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« Who was William Ives' Wife?: Part Nine | Main | who was William Ives' Wife?: Part Seven »

February 23, 2007


Jeanie Bostian

Do you have any history on Goodwife BASSETT
you could please share

number 10 1861 in Fairfield Connecticut
Goodwife BASSETT housewife hung for witchcraft 1651

Thank you Jeanie

Bill Ives

Jeanie. I think the Goodwife Bassett that was hung as a witch is from a different line than the New Haven Bassetts. I am away and do not have my notes with me. I will look when I get back and add any more if there is more. Thanks for asking. Bill

Cliff McCarthy

Bill, kudos for your brilliant and thorough discussion of the Hannah (Dickerman) Ives Bassett question. Best summary I have seen. However, one mistake I noticed in this post ... you claim that William Ives arrived on the "Truelove". This is the oft-produced theory, but I think it's wrong. He arrived on the "Hector". From my "Commonheroes3" website:

In his Genealogy of the Ives Family, Arthur Coon Ives states that our immigrant Ives ancestor was William Ives that arrived on these shores as a passenger aboard the Truelove, which debarked in Boston in 1635. This has been repeated widely, but I believe it is incorrect. He cites as evidence the passenger list of the Truelove, in which a name appears as "Wm Joes", which one author says "may be read as 'Ives'". Mr. Ives cites no further record of William Ives in Boston that early. In the book Ship Passenger Lists, Carl Boyer lists a William Ives among the passengers known to have been aboard the Hector, the ship that brought Rev. Davenport's party from England to Boston and subsequently to New Haven. In his book, Boyer cites the work of Isabel MacBeath Calder in The New Haven Colony where she states:

"With this nucleus many of the inhabitants of the parish of St. Stephen, Coleman Street, coalesced: Nathaniel Rowe, sent overhastily and without due consideration by his father, Owen Rowe, who intended to follow; William Andrews, Henry Browning, James Clark, Jasper Crane, Jeremy Dixon, Nicholas Elsey, Francis Hall, Robert Hill, William Ives, George Smith, George Ward, and Lawrence Ward, all with family names found in the accounts of the churchwardens of the parish."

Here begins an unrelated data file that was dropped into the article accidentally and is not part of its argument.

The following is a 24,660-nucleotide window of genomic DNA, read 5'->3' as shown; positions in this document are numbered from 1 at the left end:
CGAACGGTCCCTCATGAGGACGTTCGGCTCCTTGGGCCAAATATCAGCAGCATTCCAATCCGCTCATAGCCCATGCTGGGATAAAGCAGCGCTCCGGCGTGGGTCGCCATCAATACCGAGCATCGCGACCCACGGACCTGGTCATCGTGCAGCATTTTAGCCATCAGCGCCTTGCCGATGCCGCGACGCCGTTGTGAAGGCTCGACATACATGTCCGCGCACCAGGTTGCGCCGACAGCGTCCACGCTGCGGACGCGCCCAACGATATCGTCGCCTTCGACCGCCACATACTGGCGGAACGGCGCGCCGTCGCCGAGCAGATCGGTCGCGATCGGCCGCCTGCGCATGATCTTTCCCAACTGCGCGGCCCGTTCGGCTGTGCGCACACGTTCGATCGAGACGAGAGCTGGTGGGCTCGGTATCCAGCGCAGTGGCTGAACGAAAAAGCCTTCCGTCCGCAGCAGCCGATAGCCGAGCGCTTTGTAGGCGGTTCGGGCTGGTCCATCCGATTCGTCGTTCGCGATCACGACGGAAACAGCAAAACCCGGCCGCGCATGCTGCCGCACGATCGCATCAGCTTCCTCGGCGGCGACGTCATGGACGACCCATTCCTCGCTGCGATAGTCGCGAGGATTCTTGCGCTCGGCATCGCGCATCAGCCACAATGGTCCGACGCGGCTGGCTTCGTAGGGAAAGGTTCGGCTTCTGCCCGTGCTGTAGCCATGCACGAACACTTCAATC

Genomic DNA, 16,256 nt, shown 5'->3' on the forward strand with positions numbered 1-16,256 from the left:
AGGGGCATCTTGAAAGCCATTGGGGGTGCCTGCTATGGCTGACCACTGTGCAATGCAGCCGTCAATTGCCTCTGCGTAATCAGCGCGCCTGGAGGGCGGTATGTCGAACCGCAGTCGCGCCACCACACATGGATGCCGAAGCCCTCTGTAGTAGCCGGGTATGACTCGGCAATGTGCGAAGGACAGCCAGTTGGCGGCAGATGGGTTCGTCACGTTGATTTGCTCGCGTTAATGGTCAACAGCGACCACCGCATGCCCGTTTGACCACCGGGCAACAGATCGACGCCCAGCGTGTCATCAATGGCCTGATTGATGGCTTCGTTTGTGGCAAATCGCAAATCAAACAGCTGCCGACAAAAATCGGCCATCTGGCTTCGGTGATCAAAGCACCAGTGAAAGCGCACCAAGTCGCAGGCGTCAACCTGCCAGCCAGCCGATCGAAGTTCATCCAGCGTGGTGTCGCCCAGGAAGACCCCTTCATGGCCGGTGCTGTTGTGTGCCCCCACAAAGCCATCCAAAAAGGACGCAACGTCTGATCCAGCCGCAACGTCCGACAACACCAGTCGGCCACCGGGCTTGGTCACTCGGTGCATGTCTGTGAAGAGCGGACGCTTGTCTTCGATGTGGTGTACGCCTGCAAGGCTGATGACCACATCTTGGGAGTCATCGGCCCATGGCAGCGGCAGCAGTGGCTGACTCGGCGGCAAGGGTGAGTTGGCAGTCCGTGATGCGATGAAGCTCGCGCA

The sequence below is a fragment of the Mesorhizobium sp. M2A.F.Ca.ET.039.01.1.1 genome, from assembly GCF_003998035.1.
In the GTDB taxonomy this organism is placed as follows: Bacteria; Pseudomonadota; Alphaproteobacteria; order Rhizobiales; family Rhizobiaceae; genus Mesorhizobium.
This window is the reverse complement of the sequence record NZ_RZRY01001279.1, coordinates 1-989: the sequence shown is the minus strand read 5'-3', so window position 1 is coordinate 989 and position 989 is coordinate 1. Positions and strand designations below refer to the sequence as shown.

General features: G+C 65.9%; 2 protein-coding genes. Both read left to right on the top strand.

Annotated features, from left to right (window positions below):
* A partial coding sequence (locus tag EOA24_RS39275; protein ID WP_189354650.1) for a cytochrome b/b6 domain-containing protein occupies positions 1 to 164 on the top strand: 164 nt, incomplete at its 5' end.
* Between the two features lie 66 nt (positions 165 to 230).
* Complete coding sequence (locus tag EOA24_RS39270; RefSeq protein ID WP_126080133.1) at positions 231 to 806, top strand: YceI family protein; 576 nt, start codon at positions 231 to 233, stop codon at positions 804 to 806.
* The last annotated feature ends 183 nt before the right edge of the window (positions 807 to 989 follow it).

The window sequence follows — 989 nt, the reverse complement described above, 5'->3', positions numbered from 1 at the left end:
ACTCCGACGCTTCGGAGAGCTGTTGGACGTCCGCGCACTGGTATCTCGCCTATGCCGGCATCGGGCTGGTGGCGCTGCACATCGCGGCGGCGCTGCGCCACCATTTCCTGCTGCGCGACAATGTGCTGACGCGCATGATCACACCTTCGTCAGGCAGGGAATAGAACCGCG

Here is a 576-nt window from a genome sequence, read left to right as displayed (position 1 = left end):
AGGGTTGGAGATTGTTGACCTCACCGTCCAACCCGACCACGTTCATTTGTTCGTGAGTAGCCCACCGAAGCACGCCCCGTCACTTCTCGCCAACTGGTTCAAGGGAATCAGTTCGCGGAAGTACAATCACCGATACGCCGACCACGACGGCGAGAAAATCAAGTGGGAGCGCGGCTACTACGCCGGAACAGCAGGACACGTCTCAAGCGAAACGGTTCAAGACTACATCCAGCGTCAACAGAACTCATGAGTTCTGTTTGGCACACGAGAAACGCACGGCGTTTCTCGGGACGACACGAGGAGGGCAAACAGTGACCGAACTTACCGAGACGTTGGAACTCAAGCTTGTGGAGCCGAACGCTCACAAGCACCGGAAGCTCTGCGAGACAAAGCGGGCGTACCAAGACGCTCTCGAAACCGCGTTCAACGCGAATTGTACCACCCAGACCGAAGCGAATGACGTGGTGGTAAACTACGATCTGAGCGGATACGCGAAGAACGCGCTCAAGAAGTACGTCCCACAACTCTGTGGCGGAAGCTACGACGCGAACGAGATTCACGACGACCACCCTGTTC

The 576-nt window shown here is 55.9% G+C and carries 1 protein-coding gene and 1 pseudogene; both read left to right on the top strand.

From this evidence, I surmise that our William Ives was with Davenport and company aboard the Hector, or its sister ship, which arrived in Boston in 1637. A year later, they sailed for New Haven and established the settlement there. A "Will Eves" was among that number of original settlers, signing the Fundamental Agreement in 1639.

Bill Ives

Thanks for your input. I have seen a photo of the signature on the Truelove list. It looks like it could be William Ives. Is there primary source evidence that he was on the Hector? What is the basis for the listing in the Boyer book. I have read the book by Calder but it does not provide a primary source for its claims. I have no vested stake in ether ship but want to be as accurate as possible.
If you go to the Ives bios category on this blog you can find both the signature of William Ives on the New Haven agreement and the one on the Truelove in different posts. They look somewhat similar. However, I have heard that the signature on the Truelove was not made by William himself but a government official who required his oath to the King before he boarded. Once William took the oath the government official signed his name and let him board. Also knows who actually signed the names on the New Haven agreement.

Cliff McCarthy

My regrets. I see the error of my ways. I went back and checked the Boyer book for the passenger list of the "Hector" and realized that he had just taken Calder's work verbatim as evidence of who was on the ship. There was no documentary evidence of the ship's passengers. And I could not find any other list that wasn't based on Boyer's. Now, that Calder's suppositions about Ives being among Davenport's congregation have proven dubious, I withdraw my previous comment and now believe he probably was on the Truelove.

You have done outstanding work in compiling all of this in one place. It's a real benefit to all of us trying to get the story right.

Bill Ives

Cliff - Thanks for looking into this. I have heard from at least one person that William Ives was likely part of Davenport's congregation in London. However, I think that Calder's book is the only real reference. This does into mean he was on the Hector. One person speculated that he might have been sent in advance to scout things out. But there is not real proof on this idea. There is more on Davenport's St. Stephens parish in the English background section of this blog. I visited the site in the early 2000s. The church was destroyed in the great fire, rebuilt and then damaged in the Blitz. It was not rebuilt then but combined with the church next to it which still exits. Thanks for your kind words. I learned much from people commenting on this blog.

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